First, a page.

After the first addition of the selective reducing agent and removal of the silver/contaminant matrix, the partially purified silver nitrate solution is treated by a second addition of a selective reducing agent. Again, this may be done within a large temperature range, but preferably at 70 to 100° C. The second selective reducing agent may be the same or different from the first selective reducing agent, although it is preferred that they be the same. The addition of the second selective reducing agent reduces substantially all of the remaining silver in solution to silver powder. The silver powder is produced in an environment that is substantially free of reducible impurities since these contaminants were removed in the precipitated silver waste (silver/contaminant matrix) which resulted from the initial reducing agent addition. The non-reducible impurities such as alkali metals, alkaline earth metals, base metals and anions remain in solution and can be separated later from the ultra-pure silver powder.

Normally the second selective reducing agent may be added in the amount of about one mol +/−5% of silver reducing agent per mol of silver. When sodium formate is utilized as the second selective reducing agent, however, it is preferable that at least two mols of sodium formate per mol of silver is added since the excess formate is able to neutralize the nitric acid produced according to eq 4 by forming formic acid. Formic acid is a weak acid; therefore the pH of the solution (and thus the ability of components in the reaction mixture to dissolve the freshly precipitated silver powder) will be governed by the Ka of formic acid, and the concentration of the formic acid and free formate. In the cited examples, silver powder dissolution is minimized using the two fold excess of sodium formate as overall yields approach 100%.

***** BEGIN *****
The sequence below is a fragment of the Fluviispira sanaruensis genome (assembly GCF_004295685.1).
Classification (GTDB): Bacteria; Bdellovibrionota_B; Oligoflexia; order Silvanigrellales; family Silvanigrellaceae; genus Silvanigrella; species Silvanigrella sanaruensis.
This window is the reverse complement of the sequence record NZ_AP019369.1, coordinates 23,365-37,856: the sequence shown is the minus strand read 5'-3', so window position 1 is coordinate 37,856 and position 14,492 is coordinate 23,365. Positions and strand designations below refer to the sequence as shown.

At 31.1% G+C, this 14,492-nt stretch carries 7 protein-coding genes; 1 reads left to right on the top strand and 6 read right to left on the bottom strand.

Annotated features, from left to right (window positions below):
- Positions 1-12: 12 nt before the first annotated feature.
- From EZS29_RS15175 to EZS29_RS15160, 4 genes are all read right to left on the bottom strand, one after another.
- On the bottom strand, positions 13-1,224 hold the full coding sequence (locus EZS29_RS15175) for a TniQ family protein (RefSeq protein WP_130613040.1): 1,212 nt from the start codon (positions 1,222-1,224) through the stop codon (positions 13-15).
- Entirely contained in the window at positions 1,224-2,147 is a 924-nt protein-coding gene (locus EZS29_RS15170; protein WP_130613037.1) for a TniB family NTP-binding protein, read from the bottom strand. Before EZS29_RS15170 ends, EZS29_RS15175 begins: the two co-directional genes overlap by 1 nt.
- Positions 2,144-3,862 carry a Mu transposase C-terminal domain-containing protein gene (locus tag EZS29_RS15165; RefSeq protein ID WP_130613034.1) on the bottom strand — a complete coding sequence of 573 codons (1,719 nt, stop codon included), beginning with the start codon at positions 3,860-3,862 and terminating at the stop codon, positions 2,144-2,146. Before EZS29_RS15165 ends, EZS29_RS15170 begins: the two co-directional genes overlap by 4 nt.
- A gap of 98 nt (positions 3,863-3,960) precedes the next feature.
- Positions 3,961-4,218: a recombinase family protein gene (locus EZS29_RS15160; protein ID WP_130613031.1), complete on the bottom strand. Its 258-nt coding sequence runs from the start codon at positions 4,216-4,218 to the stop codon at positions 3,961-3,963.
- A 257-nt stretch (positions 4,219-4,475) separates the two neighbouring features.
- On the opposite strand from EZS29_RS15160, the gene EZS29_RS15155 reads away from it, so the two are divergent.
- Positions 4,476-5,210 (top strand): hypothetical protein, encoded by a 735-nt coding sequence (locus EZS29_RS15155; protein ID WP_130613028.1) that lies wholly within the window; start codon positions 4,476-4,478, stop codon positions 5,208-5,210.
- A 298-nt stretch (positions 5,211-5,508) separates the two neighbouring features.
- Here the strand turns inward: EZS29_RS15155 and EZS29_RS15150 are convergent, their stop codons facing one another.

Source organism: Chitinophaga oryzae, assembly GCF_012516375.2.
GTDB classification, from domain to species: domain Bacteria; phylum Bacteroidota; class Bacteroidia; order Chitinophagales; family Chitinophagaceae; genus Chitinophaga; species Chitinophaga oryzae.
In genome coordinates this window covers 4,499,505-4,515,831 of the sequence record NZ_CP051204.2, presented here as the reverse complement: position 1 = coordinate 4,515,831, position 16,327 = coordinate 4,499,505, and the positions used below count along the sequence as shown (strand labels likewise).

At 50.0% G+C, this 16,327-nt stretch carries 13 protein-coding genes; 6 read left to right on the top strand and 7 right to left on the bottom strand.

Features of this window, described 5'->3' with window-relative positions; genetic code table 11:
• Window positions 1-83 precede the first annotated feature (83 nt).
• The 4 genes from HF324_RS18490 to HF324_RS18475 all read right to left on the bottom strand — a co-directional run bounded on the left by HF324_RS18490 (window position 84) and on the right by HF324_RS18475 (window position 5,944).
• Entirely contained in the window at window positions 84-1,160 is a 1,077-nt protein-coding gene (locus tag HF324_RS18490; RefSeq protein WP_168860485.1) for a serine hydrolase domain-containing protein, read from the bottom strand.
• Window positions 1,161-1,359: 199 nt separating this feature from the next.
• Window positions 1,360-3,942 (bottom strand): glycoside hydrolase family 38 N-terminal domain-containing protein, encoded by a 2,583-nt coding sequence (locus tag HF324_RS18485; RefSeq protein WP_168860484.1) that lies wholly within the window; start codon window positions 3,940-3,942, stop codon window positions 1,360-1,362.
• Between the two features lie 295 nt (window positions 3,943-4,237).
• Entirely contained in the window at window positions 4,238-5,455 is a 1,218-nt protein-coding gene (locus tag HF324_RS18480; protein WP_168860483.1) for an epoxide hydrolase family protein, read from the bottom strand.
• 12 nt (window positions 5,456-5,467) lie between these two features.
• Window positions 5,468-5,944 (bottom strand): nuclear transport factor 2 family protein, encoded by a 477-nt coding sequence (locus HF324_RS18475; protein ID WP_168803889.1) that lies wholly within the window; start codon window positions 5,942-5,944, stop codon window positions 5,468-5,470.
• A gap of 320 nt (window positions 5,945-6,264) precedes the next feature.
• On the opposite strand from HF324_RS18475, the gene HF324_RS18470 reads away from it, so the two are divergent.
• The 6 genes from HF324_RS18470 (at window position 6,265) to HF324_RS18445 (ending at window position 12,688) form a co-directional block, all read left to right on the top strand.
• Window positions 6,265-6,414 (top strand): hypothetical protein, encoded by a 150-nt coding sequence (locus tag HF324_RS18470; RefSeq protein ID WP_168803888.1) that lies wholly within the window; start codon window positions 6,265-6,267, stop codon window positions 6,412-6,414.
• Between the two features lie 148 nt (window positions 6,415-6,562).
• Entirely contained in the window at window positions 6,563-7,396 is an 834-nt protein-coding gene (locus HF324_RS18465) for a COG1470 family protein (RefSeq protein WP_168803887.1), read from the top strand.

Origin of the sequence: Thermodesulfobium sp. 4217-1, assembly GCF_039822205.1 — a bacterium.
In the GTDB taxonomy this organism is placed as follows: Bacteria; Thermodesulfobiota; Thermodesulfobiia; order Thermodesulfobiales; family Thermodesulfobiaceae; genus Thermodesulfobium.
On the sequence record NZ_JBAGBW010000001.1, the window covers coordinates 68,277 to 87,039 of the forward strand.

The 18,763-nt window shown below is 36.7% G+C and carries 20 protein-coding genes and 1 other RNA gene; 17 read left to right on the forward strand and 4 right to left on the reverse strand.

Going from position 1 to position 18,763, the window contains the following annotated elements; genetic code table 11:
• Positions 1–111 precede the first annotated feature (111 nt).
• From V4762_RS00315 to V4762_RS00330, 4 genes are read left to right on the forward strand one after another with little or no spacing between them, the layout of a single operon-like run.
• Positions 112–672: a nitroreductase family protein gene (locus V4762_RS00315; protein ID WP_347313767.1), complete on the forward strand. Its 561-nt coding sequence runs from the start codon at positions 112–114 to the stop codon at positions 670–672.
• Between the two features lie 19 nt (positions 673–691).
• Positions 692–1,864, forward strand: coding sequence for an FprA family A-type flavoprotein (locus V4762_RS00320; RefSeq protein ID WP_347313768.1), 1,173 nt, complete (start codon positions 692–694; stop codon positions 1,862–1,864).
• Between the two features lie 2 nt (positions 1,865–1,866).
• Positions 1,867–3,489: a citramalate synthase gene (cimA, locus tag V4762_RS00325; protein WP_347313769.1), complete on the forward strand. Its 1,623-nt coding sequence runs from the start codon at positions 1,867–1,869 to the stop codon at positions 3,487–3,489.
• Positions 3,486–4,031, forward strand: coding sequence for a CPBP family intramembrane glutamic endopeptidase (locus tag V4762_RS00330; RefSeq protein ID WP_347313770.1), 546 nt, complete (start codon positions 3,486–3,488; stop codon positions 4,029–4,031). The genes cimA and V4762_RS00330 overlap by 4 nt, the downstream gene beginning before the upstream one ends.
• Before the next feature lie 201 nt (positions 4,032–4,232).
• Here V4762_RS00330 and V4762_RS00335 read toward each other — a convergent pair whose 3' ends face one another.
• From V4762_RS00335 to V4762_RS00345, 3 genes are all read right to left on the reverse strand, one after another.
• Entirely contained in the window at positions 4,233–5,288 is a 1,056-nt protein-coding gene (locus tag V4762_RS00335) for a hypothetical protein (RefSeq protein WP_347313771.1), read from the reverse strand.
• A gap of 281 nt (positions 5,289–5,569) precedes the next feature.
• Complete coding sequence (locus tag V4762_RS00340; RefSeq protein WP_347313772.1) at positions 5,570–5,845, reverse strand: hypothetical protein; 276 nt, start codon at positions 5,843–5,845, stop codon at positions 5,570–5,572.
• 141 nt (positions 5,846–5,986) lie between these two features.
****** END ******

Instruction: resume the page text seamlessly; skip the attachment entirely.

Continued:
After the second and final selective reduction, the silver powder is separated from the aqueous solution by a suitable procedure such as decantation, centrifugation or filtration, and then may be washed several times with boiling high purity water to remove alkali metal impurities and then dried. The silver powder produced in this manner is suitable for direct use in the manufacture of silver nitrate designated for the manufacture of photographic products or for other processes which require ultra-pure silver. Preferably the resulting silver has a purity of 99.99%.

The following examples are intended to illustrate, but not to limit, the invention.

EXAMPLE 1

In this example, crude silver metal was used which was recovered electrolytically from a photographic fixer waste stream. To 62 mL HNO3 and 10 mL of water was added 50.0 g of crude silver. The mixture was heated between 50° C. and 90° C. until the silver was completed dissolved. The solution was then boiled to dryness and the resulting silver nitrate solid was dissolved in 600 mL of high purity water. The pH was adjusted to 4.5 by the addition of sodium acetate. Next, 0.5 g of sodium formate was added and the solution was boiled for 5 minutes. The reaction mixture was filtered and the filtrate was treated with an additional 50 g of sodium formate. The reaction mixture was boiled until the liquid above the precipitated silver powder was clear. The liquor was decanted from the silver powder and the resulting powder was washed with boiling high purity water three times. After decantation of the final wash, the silver powder was dried at 100° C. for 12 hours.

TABLE 1
Silver Metal Recovered From Photographic Fixer Waste Stream
Concentration in Concentration in
Contami- Concentration in First Silver Fraction Ultra-Pure Silver
nant Crude Silver (μg/g) (μg/g) (μg/g)
Au 5.5 470 0.042
Bi <0.001 0.08 <0.001
Cd <0.004 0.43 <0.004
Cr 1.5 30 0.015
Cu 15 35 0.49
Fe 15 1500 <0.1
Hg 0.089 8.3 0.004
Ir <0.001 0.79 0.004
Mn 0.15 13 0.003
Na 20 2 8.3
Ni 0.15 0.99 0.003
Pb 0.04 0.71 <0.03
Pd 5.8 0.95 0.008
Pt <0.001 0.08 <0.001
Rh <0.001 <0.01 <0.001